"Good question, luvvie. It's electron decay, mostly. You have to look at things closely to see the electrons. They're the little dinky ones that look like tiny smiles. The neutrons are the gray ones that look like frowns. The electrons were all a bit too smiley for 1912, so then I checked the sides of the letters and the old king's head, and everything was a tad too crisp and sharp. Even where they were worn, it was as if they'd been made to be worn." (3.90)
Wouldn't this make chemistry so much more fun? Instead of covalent bonds and measurements mysteriously called moles you'd have "smiley ones" and "frowney ones." We're all for it.
"Mother!" she said. "Giving the boy honey. You'll rot his teeth."
Old Mrs. Hempstock shrugged. "I'll have a word with the wigglers in his mouth," she said. "Get them to leave his teeth alone."
"You can't just boss bacteria around like that," said the younger Mrs. Hempstock. "They don't like it."
"Stuff and silliness," said the old lady. "You leave wigglers alone and they'll be carrying on like anything. Show them who's boss and they can't do enough for you." (3.106-109)
This is yet another moment where we all wish we could see the world like Gran does. She's not worried about dental hygiene, because she's given the bacteria in her mouth a stern talking-to, and that's all that's needed.
Something came up from the earth, and swung around angrily. […]It jumped from my hand to my shirt, I stroked it: a kitten, black and sleek, with a pointed, inquisitive face, a white spot over one ear, and eyes of a peculiarly vivid blue-green. "At the farm, we get our cats the normal way," said Lettie. (4.89)
So according to Lettie, the normal way to get a cat is to pull one up from the ground like a ripe potato. Those of us who went to the Humane Society and rescued one are obviously pretty strange.
"Let's see…" Lettie was talking as she led me through the fields. "You're wet through. We'll need to get you something to wear. I'll have a look in the chest of drawers in the green bedroom. I think Cousin Japeth left some of his clothes there when he went off to fight in the Mouse Wars. He wasn't much bigger than you." (8.126)
Do these Mouse Wars have anything to do with the mouse soldiers in The Nutcracker? Why haven't we heard about them? Was her cousin a mouse? What business did Japeth have fighting mice? So many questions…
"They're fine. Just a little snipping, then a little sewing and it'll all be good as gold." She reached down to the table, pointed to the scrap of faded dressing gown tartan resting upon it. "That's your dad and you in the hallway, and that's the bathtub. She's snipped that out. So without any of that, there's no reason for your daddy to be angry with you." I had not told them about the bathtub. I did not wonder how she knew. (9.54)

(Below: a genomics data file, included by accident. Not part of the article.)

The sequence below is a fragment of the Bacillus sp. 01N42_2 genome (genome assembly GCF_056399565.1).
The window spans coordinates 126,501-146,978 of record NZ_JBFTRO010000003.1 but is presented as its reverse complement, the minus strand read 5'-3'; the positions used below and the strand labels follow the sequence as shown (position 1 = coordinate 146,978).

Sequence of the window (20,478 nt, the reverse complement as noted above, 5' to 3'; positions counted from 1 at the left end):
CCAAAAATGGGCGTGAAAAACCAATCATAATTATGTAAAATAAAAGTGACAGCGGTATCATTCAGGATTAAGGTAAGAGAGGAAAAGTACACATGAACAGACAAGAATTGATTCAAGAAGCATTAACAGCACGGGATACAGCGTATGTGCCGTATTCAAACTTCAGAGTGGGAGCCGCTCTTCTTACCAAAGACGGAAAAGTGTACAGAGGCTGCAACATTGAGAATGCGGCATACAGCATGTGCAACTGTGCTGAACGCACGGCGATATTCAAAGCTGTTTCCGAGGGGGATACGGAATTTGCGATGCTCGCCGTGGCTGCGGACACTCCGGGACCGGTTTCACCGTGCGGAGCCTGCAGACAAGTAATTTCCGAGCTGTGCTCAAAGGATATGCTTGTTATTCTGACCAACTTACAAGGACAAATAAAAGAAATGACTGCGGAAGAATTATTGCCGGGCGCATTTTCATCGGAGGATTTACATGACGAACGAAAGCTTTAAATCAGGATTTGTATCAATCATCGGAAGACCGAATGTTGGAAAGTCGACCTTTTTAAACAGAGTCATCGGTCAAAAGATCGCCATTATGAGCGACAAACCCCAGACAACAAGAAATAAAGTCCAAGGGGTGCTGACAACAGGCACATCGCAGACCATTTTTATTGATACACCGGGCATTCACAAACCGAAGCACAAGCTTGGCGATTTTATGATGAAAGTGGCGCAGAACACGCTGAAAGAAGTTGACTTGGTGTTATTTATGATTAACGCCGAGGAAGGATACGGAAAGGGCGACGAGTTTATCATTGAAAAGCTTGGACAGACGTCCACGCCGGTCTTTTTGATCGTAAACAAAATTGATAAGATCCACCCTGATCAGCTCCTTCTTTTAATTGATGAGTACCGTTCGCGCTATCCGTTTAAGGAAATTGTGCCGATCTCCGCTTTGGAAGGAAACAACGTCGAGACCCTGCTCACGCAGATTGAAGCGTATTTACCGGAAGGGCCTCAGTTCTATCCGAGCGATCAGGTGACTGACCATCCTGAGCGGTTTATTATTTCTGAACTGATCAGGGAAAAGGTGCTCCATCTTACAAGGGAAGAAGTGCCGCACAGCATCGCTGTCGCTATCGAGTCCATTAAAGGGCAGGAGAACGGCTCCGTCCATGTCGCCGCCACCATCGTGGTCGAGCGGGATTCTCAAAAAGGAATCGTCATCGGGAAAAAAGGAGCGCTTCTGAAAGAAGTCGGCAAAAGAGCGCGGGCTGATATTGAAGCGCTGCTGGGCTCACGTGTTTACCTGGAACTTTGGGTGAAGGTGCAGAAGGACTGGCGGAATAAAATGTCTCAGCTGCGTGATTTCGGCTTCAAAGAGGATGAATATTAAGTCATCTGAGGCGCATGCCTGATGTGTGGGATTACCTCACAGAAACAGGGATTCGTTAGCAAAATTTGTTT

So now there are two versions of reality: The boy's, in which his father has tried to drown him in the bathtub, and the parents' version where they drove late at night to the house down the road because their son had forgotten his toothbrush for the sleepover.
There was still a monster in my house, and, in a fragment of time that had, perhaps, been snipped out of reality, my father had pushed me down into the water of the bath and tried, perhaps, to drown me. (9.146)
But has it been snipped from reality? He still experienced it, so it's still a part of his reality, is it not? Does reality have to be validated by others for it to be legitimate? We're starting to get a little dizzy.
I saw the world I had walked since my birth and I understood how fragile it was, that the reality I knew was a thin layer of icing on a great dark birthday cake writhing with grubs and nightmares and hunger. (13.26)
What a concept. First of all, it almost ruins birthday cake for us (don't worry, we said almost), but what if everything we knew was just a thin veneer of illusion designed to protect us from the dirty reality of the world? Now if you don't mind, we're feeling a little hungry…
Where it devoured the grass, nothing remained—a perfect nothing, only a color that reminded me of gray, but a formless, pulsing gray like the shifting static of our television screen when you dislodged the aerial cord and the picture had gone completely. This was the void. Not blackness, not nothingness. This was what lay beneath the thinly painted scrim of reality. (14.38)
So beneath the layer of our reality is complete and utter nothingness and a "dark birthday cake writhing with grubs and nightmares and hunger"? Make up your mind, Gaiman.
The voice that was like Old Mrs. Hempstock's said, "Shall I bind you creatures in the heart of a dark star, to feel your pain in a place where every fragment of a moment lasts a thousand years? Shall I invoke the compacts of Creation, and have you all removed from the list of created things, so there never will have been any hunger birds, and anything that wishes to traipse from world to world can do it with impunity?" (14.88)
Talk about changing reality as we know it. Gran is capable of removing the entirety of the hunger birds' existence—and the prospective new reality would be even scarier. Side note: where can we get our hands on that list? Proof of unicorns would be awesome.
"They overstepped their bounds," she said. "They could have hurt you, child, and it would have meant nothing. They could have hurt this world without anything being said—it's only a world, after all, and they're just sand grains in the desert, worlds. But Lettie's a Hempstock. She's outside of their dominion, my little one. And they hurted her." (14.98)
In the version of reality in which the Hempstocks exist, worlds are common and numerous. But they themselves are outside of the dominion of the hunger birds, which seems pretty vast—so what world are they in? And does your head hurt yet? We'll admit ours does a bit.